The next speech that I caught the last few minutes of, was a speech that some of us feel should be an obligatory speech that all Islamic organizations should listen to. According to Br. Musa Maguire (a speaker at the TDC and MM writer):

Nouman Ali Khan’s lecture on “communication catastrophe” is essential for anyone working in Islamic institutions or organizations, particularly those with positions of responsibility.  He describes a model of leadership and organizational ethics that is firmly rooted in the Quran and Sunnah.

This speech touched upon many of the issues plaguing our Muslim organizations: from lack of sincere intentions, to lack of leadership skills, to lack of project execution. We are hoping that Br. Nouman can pen an article together on this topic of great significance. For instance, he touched upon the etiquette of meetings in the light of Quran. How the Quran instructs people to spread out a bit in the meeting-rooms, so that the late-comers, usually the trouble-makers don’t make their own najwahs (secret plotting groups) in the corner. He talked about how we must put an end to the meeting-after-the-meetings, and how so many of us wait for other volunteers to make a mistake so we can jump all over them. How could Muslims serving Allah become so cut-throat?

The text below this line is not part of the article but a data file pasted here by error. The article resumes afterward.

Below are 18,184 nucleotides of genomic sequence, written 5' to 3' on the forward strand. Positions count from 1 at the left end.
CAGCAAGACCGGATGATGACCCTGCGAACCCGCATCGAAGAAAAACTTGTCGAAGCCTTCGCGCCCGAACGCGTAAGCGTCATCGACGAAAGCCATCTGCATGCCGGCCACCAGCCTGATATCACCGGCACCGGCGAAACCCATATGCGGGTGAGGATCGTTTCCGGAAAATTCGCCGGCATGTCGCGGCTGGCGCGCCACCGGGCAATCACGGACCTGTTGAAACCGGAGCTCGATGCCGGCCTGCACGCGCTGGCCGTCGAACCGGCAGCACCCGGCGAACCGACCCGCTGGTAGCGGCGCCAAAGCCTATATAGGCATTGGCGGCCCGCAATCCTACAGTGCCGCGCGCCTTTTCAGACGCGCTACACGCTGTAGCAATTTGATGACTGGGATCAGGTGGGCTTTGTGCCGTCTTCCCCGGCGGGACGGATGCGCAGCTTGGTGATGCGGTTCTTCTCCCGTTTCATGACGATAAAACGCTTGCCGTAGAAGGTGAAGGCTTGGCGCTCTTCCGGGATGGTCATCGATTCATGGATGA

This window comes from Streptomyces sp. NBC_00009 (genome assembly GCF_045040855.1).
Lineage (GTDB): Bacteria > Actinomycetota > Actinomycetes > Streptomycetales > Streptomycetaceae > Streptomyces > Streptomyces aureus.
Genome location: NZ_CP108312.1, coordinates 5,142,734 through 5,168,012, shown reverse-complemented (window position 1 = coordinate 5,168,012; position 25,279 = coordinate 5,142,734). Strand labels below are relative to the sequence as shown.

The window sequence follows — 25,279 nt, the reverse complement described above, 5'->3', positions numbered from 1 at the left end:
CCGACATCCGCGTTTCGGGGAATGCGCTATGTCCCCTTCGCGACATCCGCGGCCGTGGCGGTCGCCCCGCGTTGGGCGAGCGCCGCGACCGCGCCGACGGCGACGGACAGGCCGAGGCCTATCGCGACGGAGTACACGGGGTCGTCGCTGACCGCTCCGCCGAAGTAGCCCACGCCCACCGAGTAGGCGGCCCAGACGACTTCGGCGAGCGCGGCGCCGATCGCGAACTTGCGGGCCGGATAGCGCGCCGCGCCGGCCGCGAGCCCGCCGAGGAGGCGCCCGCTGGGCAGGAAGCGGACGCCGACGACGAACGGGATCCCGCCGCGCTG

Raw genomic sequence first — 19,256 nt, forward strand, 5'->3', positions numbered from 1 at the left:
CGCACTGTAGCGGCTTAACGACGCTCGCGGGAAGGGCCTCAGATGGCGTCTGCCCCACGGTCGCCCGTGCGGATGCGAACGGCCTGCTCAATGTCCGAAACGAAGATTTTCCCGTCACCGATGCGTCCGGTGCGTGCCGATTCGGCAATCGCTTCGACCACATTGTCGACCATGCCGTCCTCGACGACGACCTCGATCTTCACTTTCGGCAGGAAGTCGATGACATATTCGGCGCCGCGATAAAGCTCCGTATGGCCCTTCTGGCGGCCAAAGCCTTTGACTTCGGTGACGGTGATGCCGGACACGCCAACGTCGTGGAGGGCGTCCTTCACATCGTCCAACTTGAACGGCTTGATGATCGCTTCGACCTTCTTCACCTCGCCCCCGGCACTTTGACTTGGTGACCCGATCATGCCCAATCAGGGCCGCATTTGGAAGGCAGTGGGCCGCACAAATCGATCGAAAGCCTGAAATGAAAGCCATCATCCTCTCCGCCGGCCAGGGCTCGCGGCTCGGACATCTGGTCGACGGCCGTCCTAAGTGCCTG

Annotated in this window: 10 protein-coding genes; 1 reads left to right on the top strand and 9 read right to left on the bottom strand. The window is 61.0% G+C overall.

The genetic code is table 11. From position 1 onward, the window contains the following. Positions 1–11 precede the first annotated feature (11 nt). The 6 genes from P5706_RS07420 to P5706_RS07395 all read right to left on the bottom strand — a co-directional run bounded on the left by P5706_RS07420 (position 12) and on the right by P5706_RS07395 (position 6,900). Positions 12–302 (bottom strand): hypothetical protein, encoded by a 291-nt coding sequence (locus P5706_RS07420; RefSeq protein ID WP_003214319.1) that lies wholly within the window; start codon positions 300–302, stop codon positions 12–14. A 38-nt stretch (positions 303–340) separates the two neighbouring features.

Br. Nouman talked about the issue of permission, how one ayah in the Quran talks about the permission-seekers as being the disbelievers, and another talks about the same group of people as being the believers. The first group of people are slackers, they seek permission to excuse themselves whenever the time of need arises. The latter are those who seek permission or excuse because they really CARE about their work. When the meeting is announced, they don’t blow it off just because it is a volunteer effort, but rather they care enough to seek an excuse. Br. Nouman also talked about the need for the leader to know “their flocks”, to not overwork the hard-workers, and also not to give other people tasks that they won’t be able to do, otherwise they are being set for failure. Some other gem of quotes (not exact):

Immigrants sometimes think that they own Islam, and renting it to converts!

One of the best ways for conflict-resolution in a Masjid is to prioritize issues, and since everyone can have a shared sense of priority on children, make that the issue, not baklawas or biryani!

What’s missing in our communities? Enough motivational speeches from the Quran!

Bad actions come from evil intentions or ignorance. Since you don’t know which one, assume benefit of doubt and blame ignorance, so you will have less conflict and more love.